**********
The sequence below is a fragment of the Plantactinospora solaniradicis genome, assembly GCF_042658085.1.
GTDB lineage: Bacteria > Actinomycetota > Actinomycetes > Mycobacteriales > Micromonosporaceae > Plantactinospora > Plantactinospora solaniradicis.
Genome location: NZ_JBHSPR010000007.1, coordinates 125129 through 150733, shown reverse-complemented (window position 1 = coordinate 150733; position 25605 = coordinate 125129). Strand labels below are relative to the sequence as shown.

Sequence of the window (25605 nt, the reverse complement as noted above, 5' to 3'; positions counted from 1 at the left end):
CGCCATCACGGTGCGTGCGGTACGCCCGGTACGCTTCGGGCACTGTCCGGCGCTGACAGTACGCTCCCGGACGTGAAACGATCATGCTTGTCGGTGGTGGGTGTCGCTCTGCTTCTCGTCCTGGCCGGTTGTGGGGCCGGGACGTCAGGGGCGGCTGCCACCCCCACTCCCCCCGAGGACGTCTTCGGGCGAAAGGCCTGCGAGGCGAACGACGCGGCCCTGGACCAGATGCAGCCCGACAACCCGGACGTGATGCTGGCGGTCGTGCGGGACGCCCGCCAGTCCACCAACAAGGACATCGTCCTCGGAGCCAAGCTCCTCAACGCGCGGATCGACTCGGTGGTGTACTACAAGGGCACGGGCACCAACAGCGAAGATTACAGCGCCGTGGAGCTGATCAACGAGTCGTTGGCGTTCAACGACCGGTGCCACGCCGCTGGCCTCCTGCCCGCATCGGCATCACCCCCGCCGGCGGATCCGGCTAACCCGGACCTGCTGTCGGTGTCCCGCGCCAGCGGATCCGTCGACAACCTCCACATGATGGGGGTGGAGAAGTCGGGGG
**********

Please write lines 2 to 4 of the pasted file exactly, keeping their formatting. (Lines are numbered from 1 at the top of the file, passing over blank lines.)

GTDB lineage: Bacteria > Actinomycetota > Actinomycetes > Mycobacteriales > Micromonosporaceae > Plantactinospora > Plantactinospora solaniradicis.
Genome location: NZ_JBHSPR010000007.1, coordinates 125129 through 150733, shown reverse-complemented (window position 1 = coordinate 150733; position 25605 = coordinate 125129). Strand labels below are relative to the sequence as shown.

Sequence of the window (25605 nt, the reverse complement as noted above, 5' to 3'; positions counted from 1 at the left end):